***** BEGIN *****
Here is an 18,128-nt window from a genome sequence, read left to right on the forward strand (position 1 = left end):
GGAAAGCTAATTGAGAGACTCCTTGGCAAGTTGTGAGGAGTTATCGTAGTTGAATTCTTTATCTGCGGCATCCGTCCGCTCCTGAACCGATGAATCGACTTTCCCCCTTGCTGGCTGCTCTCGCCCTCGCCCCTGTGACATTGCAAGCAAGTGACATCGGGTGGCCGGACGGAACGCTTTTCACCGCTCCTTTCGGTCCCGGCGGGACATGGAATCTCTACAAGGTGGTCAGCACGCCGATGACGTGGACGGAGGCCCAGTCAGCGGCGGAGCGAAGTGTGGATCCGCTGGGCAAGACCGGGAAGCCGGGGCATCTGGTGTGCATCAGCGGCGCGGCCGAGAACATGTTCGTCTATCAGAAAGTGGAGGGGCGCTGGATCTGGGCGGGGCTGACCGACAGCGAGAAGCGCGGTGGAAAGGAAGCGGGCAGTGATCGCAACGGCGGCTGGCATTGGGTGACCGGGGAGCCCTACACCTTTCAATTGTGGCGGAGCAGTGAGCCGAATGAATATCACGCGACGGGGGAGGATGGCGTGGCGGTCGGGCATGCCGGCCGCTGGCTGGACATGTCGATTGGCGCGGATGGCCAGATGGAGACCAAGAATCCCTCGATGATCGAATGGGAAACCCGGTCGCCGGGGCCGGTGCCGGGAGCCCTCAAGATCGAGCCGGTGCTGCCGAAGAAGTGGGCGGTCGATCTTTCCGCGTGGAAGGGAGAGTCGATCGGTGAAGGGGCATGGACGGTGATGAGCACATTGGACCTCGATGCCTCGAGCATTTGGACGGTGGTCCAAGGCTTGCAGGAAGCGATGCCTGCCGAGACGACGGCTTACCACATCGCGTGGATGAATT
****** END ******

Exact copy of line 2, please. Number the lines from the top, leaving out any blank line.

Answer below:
GGAAAGCTAATTGAGAGACTCCTTGGCAAGTTGTGAGGAGTTATCGTAGTTGAATTCTTTATCTGCGGCATCCGTCCGCTCCTGAACCGATGAATCGACTTTCCCCCTTGCTGGCTGCTCTCGCCCTCGCCCCTGTGACATTGCAAGCAAGTGACATCGGGTGGCCGGACGGAACGCTTTTCACCGCTCCTTTCGGTCCCGGCGGGACATGGAATCTCTACAAGGTGGTCAGCACGCCGATGACGTGGACGGAGGCCCAGTCAGCGGCGGAGCGAAGTGTGGATCCGCTGGGCAAGACCGGGAAGCCGGGGCATCTGGTGTGCATCAGCGGCGCGGCCGAGAACATGTTCGTCTATCAGAAAGTGGAGGGGCGCTGGATCTGGGCGGGGCTGACCGACAGCGAGAAGCGCGGTGGAAAGGAAGCGGGCAGTGATCGCAACGGCGGCTGGCATTGGGTGACCGGGGAGCCCTACACCTTTCAATTGTGGCGGAGCAGTGAGCCGAATGAATATCACGCGACGGGGGAGGATGGCGTGGCGGTCGGGCATGCCGGCCGCTGGCTGGACATGTCGATTGGCGCGGATGGCCAGATGGAGACCAAGAATCCCTCGATGATCGAATGGGAAACCCGGTCGCCGGGGCCGGTGCCGGGAGCCCTCAAGATCGAGCCGGTGCTGCCGAAGAAGTGGGCGGTCGATCTTTCCGCGTGGAAGGGAGAGTCGATCGGTGAAGGGGCATGGACGGTGATGAGCACATTGGACCTCGATGCCTCGAGCATTTGGACGGTGGTCCAAGGCTTGCAGGAAGCGATGCCTGCCGAGACGACGGCTTACCACATCGCGTGGATGAATT